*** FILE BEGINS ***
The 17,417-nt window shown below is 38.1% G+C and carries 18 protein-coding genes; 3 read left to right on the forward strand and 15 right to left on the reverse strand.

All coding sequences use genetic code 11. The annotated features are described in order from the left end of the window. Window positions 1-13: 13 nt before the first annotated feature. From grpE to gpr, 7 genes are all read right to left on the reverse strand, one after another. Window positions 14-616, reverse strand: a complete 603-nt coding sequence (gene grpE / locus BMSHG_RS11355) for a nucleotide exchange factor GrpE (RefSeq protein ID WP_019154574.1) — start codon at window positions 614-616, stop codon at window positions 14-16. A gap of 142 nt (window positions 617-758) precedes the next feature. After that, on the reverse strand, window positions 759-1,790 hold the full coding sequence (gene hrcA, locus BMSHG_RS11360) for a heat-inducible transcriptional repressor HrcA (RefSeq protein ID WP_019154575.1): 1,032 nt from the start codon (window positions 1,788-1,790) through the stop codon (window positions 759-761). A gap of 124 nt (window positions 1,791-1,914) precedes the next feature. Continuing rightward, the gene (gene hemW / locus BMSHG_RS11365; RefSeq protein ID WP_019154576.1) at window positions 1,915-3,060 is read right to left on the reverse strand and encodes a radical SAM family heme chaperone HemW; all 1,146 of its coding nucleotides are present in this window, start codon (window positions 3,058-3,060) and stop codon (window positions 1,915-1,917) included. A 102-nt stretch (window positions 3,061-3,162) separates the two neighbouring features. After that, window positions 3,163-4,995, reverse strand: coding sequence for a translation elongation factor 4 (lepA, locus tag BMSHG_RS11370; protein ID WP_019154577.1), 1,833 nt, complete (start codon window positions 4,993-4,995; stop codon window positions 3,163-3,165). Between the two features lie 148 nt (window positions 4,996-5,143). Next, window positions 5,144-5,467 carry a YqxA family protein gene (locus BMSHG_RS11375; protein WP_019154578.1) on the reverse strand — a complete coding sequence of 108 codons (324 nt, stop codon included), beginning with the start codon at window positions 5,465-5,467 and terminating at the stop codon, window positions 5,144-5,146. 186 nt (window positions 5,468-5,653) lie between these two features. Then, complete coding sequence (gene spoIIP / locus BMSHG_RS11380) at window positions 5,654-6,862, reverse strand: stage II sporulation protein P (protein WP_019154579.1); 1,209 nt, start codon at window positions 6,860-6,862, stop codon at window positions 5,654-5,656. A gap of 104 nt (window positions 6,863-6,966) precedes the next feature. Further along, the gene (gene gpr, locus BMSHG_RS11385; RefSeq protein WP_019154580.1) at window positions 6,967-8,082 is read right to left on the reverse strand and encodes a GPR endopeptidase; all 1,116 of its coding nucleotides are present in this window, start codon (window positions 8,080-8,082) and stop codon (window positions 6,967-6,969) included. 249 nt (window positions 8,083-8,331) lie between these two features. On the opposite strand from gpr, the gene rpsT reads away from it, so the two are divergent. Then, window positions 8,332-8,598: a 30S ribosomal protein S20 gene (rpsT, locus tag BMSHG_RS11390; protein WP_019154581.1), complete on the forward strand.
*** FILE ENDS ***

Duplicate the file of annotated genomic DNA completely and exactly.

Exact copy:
The 17,417-nt window shown below is 38.1% G+C and carries 18 protein-coding genes; 3 read left to right on the forward strand and 15 right to left on the reverse strand.

All coding sequences use genetic code 11. The annotated features are described in order from the left end of the window. Window positions 1-13: 13 nt before the first annotated feature. From grpE to gpr, 7 genes are all read right to left on the reverse strand, one after another. Window positions 14-616, reverse strand: a complete 603-nt coding sequence (gene grpE / locus BMSHG_RS11355) for a nucleotide exchange factor GrpE (RefSeq protein ID WP_019154574.1) — start codon at window positions 614-616, stop codon at window positions 14-16. A gap of 142 nt (window positions 617-758) precedes the next feature. After that, on the reverse strand, window positions 759-1,790 hold the full coding sequence (gene hrcA, locus BMSHG_RS11360) for a heat-inducible transcriptional repressor HrcA (RefSeq protein ID WP_019154575.1): 1,032 nt from the start codon (window positions 1,788-1,790) through the stop codon (window positions 759-761). A gap of 124 nt (window positions 1,791-1,914) precedes the next feature. Continuing rightward, the gene (gene hemW / locus BMSHG_RS11365; RefSeq protein ID WP_019154576.1) at window positions 1,915-3,060 is read right to left on the reverse strand and encodes a radical SAM family heme chaperone HemW; all 1,146 of its coding nucleotides are present in this window, start codon (window positions 3,058-3,060) and stop codon (window positions 1,915-1,917) included. A 102-nt stretch (window positions 3,061-3,162) separates the two neighbouring features. After that, window positions 3,163-4,995, reverse strand: coding sequence for a translation elongation factor 4 (lepA, locus tag BMSHG_RS11370; protein ID WP_019154577.1), 1,833 nt, complete (start codon window positions 4,993-4,995; stop codon window positions 3,163-3,165). Between the two features lie 148 nt (window positions 4,996-5,143). Next, window positions 5,144-5,467 carry a YqxA family protein gene (locus BMSHG_RS11375; protein WP_019154578.1) on the reverse strand — a complete coding sequence of 108 codons (324 nt, stop codon included), beginning with the start codon at window positions 5,465-5,467 and terminating at the stop codon, window positions 5,144-5,146. 186 nt (window positions 5,468-5,653) lie between these two features. Then, complete coding sequence (gene spoIIP / locus BMSHG_RS11380) at window positions 5,654-6,862, reverse strand: stage II sporulation protein P (protein WP_019154579.1); 1,209 nt, start codon at window positions 6,860-6,862, stop codon at window positions 5,654-5,656. A gap of 104 nt (window positions 6,863-6,966) precedes the next feature. Further along, the gene (gene gpr, locus BMSHG_RS11385; RefSeq protein WP_019154580.1) at window positions 6,967-8,082 is read right to left on the reverse strand and encodes a GPR endopeptidase; all 1,116 of its coding nucleotides are present in this window, start codon (window positions 8,080-8,082) and stop codon (window positions 6,967-6,969) included. 249 nt (window positions 8,083-8,331) lie between these two features. On the opposite strand from gpr, the gene rpsT reads away from it, so the two are divergent. Then, window positions 8,332-8,598: a 30S ribosomal protein S20 gene (rpsT, locus tag BMSHG_RS11390; protein WP_019154581.1), complete on the forward strand.